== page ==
If you got to attend Float’s Symposium in June, you found there was one issue that was prevalent throughout every presentation: the mobile market is fragmented. The number of variables to consider when developing a mobile application are astounding–from screen size to operating system. Worse, in order to sufficiently cover your user base, you have to take almost all of these variables into account at some point.
From a development standpoint, the fragmentation of mobile operating systems presents a huge challenge. Forget for a moment about getting the application to look good on multiple platforms…how do I get it to even launch? Fortunately, we’re not alone in this challenge and we have a number of tools to help us solve the problem of developing for multiple platforms. In fact, the number of options presents a new challenge: which one is right for me?
We’ve covered a lot of ground with PhoneGap up to this point, but PhoneGap is far from the only solution out there when it comes to mobile cross-platform development. We’ve spent some time with a number of other cross-platform frameworks and wanted to share a broad picture of the current options for cross-platform mobile development. To help give you a picture at the strengths and weaknesses of each framework, we scored each framework out of 3 points in the categories that we feel are important to consider for cross-platform development.
Rhodes is a Ruby-based framework that allows you to build your application a very similiar way to the way you’d build a Ruby Application. It offers support for iPhone, Android, BlackBerry, Windows Mobile, and Windows Phone 7.
Rhodes offers support for a Modal View Controller structure allowing you to efficiently separate the content from the presentation and easily make changes to a view (even simply by updating the data structure). Rhodes gives you the starting points for a handful of different views and you can tweak the templates to fit your needs simply by updating the HTML. The Ruby gets compiled down into bytecode to be executed on the device and each view is presented on the given device’s browser rendering engine.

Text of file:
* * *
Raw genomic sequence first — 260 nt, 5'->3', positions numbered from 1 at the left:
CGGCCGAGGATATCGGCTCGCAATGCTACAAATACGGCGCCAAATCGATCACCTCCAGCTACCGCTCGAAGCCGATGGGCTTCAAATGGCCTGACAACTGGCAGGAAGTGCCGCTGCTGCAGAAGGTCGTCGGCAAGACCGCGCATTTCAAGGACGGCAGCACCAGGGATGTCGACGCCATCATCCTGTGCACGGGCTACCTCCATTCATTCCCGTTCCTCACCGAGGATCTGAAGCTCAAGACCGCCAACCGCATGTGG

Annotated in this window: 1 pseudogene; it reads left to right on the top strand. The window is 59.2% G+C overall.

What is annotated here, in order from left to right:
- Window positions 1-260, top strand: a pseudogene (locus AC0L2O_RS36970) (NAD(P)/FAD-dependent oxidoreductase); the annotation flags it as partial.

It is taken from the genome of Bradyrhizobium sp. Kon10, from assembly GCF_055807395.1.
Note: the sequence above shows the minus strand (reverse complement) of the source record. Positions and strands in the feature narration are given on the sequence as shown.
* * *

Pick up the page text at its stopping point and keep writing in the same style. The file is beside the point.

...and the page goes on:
Rhodes can be paired with RhoSync which is a really innovative way of handling remote data. Essentially, RhoSync handles all the communication with a remote data server and taking that data and downloading it to the device. All your application needs to be concerned with is communicating with local data. This takes care of making sure your app works the same online as it does offline–a major hurdle for many applications. (It’s also worth noting that you don’t have to use Rhodes in order to use RhoSync.)
If you have Ruby developers in house or your site is already built on the Ruby framework, mobile app development will not be too far a departure. It’s worth noting that the version of Ruby that runs on the device is a stripped down version. RhoMobile has not taken every Ruby gem and made it available for use on mobile. That being said, the project is entirely open source and there’s nothing stopping you from taking the leap and implementing the gem yourself.
Some Points of Caution
Rhodes claims to appear far faster than apps written with an underlying SDK. This may be partially true: much of the logic within Rhodes apps (building the HTML for the view, handling the data downloaded from the server, etc.) are all executed at byte level making them very fast. However, the data is presented primarily within web views (using native components like, tab bars, when possible). The result is an app that has to load and unload a lot of webviews which occasionally causes blank screens while the content is loading.
(scores are out of 3 points)
|Device Compatibility||3||Supports most mobile platforms including iOS, Android, and BlackBerry.|
|Native UI Components||1||Its easy to get some native looking elements, but actually implementing the native elements takes extra effort.*|
|Access of Device Features||3||http://docs.rhomobile.com/rhodes/device-caps|
|General Performance||2||Suffers from an occasional view flicker or white screen.|
|Community||2||Pretty active Google Group but not a lot of activity on Twitter.|
|Documentation||1||The documentation, while existant, feels very disorganized.|
|Sample Code||2||Code samples embedded within documentation; good, clean samples, but good luck finding them.|